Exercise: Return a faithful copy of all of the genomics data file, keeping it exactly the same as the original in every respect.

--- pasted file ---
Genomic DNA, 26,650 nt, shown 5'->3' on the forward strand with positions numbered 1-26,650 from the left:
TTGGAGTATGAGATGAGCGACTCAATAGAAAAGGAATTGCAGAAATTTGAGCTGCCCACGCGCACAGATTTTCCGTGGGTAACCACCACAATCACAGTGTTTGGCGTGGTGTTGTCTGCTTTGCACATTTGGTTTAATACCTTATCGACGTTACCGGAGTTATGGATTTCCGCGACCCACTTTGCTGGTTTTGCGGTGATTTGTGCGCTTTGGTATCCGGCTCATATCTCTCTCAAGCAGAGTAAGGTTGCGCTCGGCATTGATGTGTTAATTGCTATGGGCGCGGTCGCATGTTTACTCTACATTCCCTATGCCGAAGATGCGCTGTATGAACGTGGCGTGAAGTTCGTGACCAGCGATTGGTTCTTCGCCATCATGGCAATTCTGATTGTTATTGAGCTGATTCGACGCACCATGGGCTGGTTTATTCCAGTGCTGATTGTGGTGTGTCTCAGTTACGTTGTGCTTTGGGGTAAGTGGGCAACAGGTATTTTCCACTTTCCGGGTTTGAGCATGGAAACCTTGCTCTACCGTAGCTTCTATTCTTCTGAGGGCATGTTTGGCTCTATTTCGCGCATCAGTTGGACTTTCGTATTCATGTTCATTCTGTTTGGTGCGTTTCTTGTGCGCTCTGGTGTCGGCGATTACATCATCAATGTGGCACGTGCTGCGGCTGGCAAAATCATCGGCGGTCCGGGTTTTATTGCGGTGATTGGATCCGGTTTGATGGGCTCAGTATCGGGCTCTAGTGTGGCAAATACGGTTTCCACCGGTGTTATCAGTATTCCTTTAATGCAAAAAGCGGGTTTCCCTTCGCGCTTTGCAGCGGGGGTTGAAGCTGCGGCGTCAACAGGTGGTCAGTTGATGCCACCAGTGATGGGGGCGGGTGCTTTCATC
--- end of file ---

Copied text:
Genomic DNA, 26,650 nt, shown 5'->3' on the forward strand with positions numbered 1-26,650 from the left:
TTGGAGTATGAGATGAGCGACTCAATAGAAAAGGAATTGCAGAAATTTGAGCTGCCCACGCGCACAGATTTTCCGTGGGTAACCACCACAATCACAGTGTTTGGCGTGGTGTTGTCTGCTTTGCACATTTGGTTTAATACCTTATCGACGTTACCGGAGTTATGGATTTCCGCGACCCACTTTGCTGGTTTTGCGGTGATTTGTGCGCTTTGGTATCCGGCTCATATCTCTCTCAAGCAGAGTAAGGTTGCGCTCGGCATTGATGTGTTAATTGCTATGGGCGCGGTCGCATGTTTACTCTACATTCCCTATGCCGAAGATGCGCTGTATGAACGTGGCGTGAAGTTCGTGACCAGCGATTGGTTCTTCGCCATCATGGCAATTCTGATTGTTATTGAGCTGATTCGACGCACCATGGGCTGGTTTATTCCAGTGCTGATTGTGGTGTGTCTCAGTTACGTTGTGCTTTGGGGTAAGTGGGCAACAGGTATTTTCCACTTTCCGGGTTTGAGCATGGAAACCTTGCTCTACCGTAGCTTCTATTCTTCTGAGGGCATGTTTGGCTCTATTTCGCGCATCAGTTGGACTTTCGTATTCATGTTCATTCTGTTTGGTGCGTTTCTTGTGCGCTCTGGTGTCGGCGATTACATCATCAATGTGGCACGTGCTGCGGCTGGCAAAATCATCGGCGGTCCGGGTTTTATTGCGGTGATTGGATCCGGTTTGATGGGCTCAGTATCGGGCTCTAGTGTGGCAAATACGGTTTCCACCGGTGTTATCAGTATTCCTTTAATGCAAAAAGCGGGTTTCCCTTCGCGCTTTGCAGCGGGGGTTGAAGCTGCGGCGTCAACAGGTGGTCAGTTGATGCCACCAGTGATGGGGGCGGGTGCTTTCATC